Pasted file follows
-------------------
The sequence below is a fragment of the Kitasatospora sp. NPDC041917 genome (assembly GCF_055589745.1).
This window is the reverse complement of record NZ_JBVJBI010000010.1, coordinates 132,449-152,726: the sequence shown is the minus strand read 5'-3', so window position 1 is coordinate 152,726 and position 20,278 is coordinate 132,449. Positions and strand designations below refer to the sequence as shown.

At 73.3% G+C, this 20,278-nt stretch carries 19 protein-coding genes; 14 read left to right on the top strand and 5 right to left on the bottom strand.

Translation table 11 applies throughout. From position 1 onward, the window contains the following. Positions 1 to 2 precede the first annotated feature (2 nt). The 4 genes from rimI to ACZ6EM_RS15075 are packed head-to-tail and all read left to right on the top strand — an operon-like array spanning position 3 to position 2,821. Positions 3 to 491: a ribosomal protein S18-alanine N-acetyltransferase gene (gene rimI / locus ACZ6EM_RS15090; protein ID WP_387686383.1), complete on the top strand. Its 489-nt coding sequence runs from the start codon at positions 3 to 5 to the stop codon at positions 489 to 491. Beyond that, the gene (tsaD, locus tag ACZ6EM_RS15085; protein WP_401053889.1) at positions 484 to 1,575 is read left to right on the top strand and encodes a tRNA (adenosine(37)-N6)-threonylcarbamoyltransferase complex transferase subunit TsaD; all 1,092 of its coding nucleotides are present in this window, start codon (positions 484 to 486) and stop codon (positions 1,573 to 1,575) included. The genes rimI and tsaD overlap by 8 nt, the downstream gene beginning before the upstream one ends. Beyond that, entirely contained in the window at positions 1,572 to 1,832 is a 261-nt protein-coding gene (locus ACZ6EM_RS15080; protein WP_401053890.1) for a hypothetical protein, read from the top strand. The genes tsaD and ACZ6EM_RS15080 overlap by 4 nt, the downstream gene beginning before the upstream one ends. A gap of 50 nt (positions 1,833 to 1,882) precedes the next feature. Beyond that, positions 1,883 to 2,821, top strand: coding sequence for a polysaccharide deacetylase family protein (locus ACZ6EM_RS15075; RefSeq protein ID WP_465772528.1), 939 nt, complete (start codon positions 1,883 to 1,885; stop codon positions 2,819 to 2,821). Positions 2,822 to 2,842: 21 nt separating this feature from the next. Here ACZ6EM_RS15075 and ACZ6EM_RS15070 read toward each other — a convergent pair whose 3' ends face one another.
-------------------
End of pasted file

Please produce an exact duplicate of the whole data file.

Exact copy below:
The sequence below is a fragment of the Kitasatospora sp. NPDC041917 genome (assembly GCF_055589745.1).
This window is the reverse complement of record NZ_JBVJBI010000010.1, coordinates 132,449-152,726: the sequence shown is the minus strand read 5'-3', so window position 1 is coordinate 152,726 and position 20,278 is coordinate 132,449. Positions and strand designations below refer to the sequence as shown.

At 73.3% G+C, this 20,278-nt stretch carries 19 protein-coding genes; 14 read left to right on the top strand and 5 right to left on the bottom strand.

Translation table 11 applies throughout. From position 1 onward, the window contains the following. Positions 1 to 2 precede the first annotated feature (2 nt). The 4 genes from rimI to ACZ6EM_RS15075 are packed head-to-tail and all read left to right on the top strand — an operon-like array spanning position 3 to position 2,821. Positions 3 to 491: a ribosomal protein S18-alanine N-acetyltransferase gene (gene rimI / locus ACZ6EM_RS15090; protein ID WP_387686383.1), complete on the top strand. Its 489-nt coding sequence runs from the start codon at positions 3 to 5 to the stop codon at positions 489 to 491. Beyond that, the gene (tsaD, locus tag ACZ6EM_RS15085; protein WP_401053889.1) at positions 484 to 1,575 is read left to right on the top strand and encodes a tRNA (adenosine(37)-N6)-threonylcarbamoyltransferase complex transferase subunit TsaD; all 1,092 of its coding nucleotides are present in this window, start codon (positions 484 to 486) and stop codon (positions 1,573 to 1,575) included. The genes rimI and tsaD overlap by 8 nt, the downstream gene beginning before the upstream one ends. Beyond that, entirely contained in the window at positions 1,572 to 1,832 is a 261-nt protein-coding gene (locus ACZ6EM_RS15080; protein WP_401053890.1) for a hypothetical protein, read from the top strand. The genes tsaD and ACZ6EM_RS15080 overlap by 4 nt, the downstream gene beginning before the upstream one ends. A gap of 50 nt (positions 1,833 to 1,882) precedes the next feature. Beyond that, positions 1,883 to 2,821, top strand: coding sequence for a polysaccharide deacetylase family protein (locus ACZ6EM_RS15075; RefSeq protein ID WP_465772528.1), 939 nt, complete (start codon positions 1,883 to 1,885; stop codon positions 2,819 to 2,821). Positions 2,822 to 2,842: 21 nt separating this feature from the next. Here ACZ6EM_RS15075 and ACZ6EM_RS15070 read toward each other — a convergent pair whose 3' ends face one another.